Covid-19: Trans-Tasman bubble pause with NSW not needed, Australian expert

Author
RNZ,
Publish Date
Sat, 8 May 2021, 10:54AM
(Photo / NZ Herald)
(Photo / NZ Herald)

Covid-19: Trans-Tasman bubble pause with NSW not needed, Australian expert

Author
RNZ,
Publish Date
Sat, 8 May 2021, 10:54AM

By RNZ

It is time to fire back up the transtasman bubble with New South Wales, according to an infectious disease specialist who says he would not have shut it down in the first place.

The New Zealand Government paused quarantine-free travel with the state until midnight tonight, pending more information after a Sydney man in his 50s and his wife tested positive for Covid-19 in the community.

Health officials are due to make an announcement about the travel freeze later today.

Genome testing showed the Sydney case was a similar strain to a person who was in quarantine after returning to Australia via the US, but authorities believe there could be other cases in the chain of infection.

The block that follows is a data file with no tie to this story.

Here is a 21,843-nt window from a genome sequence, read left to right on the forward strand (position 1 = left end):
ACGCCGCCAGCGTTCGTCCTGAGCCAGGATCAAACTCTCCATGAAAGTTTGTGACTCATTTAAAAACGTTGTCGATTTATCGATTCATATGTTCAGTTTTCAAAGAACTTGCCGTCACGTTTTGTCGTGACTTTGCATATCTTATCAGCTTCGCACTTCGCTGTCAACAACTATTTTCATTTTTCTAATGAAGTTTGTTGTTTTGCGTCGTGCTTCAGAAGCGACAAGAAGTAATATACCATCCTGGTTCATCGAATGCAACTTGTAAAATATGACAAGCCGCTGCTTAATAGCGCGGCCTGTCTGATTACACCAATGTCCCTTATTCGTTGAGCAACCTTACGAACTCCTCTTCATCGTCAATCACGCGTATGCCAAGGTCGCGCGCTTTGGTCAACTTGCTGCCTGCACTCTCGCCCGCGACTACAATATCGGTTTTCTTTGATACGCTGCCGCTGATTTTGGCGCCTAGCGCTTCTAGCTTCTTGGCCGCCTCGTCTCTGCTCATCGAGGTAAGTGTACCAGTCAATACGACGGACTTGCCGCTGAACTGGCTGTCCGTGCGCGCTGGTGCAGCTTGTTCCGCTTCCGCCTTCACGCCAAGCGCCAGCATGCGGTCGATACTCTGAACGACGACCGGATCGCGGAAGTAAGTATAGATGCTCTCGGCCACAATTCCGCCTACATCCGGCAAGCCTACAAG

However, Professor Peter Collignon from Australian National University said the risk of transmission between New South Wales and New Zealand was very low.

"With a population of about 5 million, there can't be that many people out in the community at the moment that have got it. Let's say worst case scenario, I'd assume there's four or five. It still means any one individual has less than a one in a million chance of having the virus at this point of time," he said.

"There must be a very low risk of anybody being in Sydney going back to New Zealand or anywhere else, of actually carrying the virus ... to put this in perspective, there's been people coming from overseas often, they've had a 1 or 2 per cent chance of carrying the virus if they come back from the US or Europe for instance and slightly higher at the moment from India."

He said authorities and the community would need to eventually have a discussion on what level of risk was worth taking.

"So at some stage, we're going to have to work out the level of risk we're willing to take. The more people are vaccinated, the more risk we can afford to take, because even if it does escape, there'll be less consequences, particularly to people over the age of 70, who are most of the people that died."

Collignon said considering the current risk level, he would not have closed travel with New South Wales over the new community cases.